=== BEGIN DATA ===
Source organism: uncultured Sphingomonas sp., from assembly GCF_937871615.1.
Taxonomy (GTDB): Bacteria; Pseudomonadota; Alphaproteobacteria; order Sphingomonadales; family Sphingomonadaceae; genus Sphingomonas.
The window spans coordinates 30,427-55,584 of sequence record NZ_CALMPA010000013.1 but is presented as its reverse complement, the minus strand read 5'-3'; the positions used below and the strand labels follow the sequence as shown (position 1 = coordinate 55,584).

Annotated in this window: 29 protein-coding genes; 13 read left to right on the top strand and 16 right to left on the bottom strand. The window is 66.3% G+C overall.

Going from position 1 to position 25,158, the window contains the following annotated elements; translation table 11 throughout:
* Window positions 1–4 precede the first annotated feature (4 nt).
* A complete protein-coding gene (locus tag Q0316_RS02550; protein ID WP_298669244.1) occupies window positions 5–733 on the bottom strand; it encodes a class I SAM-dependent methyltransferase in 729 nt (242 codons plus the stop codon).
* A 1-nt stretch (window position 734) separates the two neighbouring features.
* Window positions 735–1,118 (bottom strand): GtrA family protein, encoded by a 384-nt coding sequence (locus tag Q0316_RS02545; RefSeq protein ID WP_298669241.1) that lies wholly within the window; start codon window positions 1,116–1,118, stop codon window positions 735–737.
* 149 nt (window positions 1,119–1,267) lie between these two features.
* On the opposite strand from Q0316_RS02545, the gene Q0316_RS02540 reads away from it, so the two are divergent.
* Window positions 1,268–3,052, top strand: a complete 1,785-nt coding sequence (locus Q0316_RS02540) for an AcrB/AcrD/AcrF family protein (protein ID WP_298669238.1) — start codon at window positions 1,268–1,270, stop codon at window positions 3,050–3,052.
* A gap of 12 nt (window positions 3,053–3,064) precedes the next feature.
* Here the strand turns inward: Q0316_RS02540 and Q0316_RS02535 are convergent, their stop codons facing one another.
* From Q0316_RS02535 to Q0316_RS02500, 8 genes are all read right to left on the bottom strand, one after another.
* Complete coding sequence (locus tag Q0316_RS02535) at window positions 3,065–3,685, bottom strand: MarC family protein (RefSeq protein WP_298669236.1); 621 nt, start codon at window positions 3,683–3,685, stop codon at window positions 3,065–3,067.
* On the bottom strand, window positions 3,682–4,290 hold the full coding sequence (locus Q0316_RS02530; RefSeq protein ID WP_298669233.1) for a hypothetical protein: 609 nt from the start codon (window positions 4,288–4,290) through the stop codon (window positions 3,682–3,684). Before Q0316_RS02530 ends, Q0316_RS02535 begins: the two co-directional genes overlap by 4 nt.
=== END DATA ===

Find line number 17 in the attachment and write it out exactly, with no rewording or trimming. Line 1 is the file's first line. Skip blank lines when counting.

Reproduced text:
* On the bottom strand, window positions 3,682–4,290 hold the full coding sequence (locus Q0316_RS02530; RefSeq protein ID WP_298669233.1) for a hypothetical protein: 609 nt from the start codon (window positions 4,288–4,290) through the stop codon (window positions 3,682–3,684). Before Q0316_RS02530 ends, Q0316_RS02535 begins: the two co-directional genes overlap by 4 nt.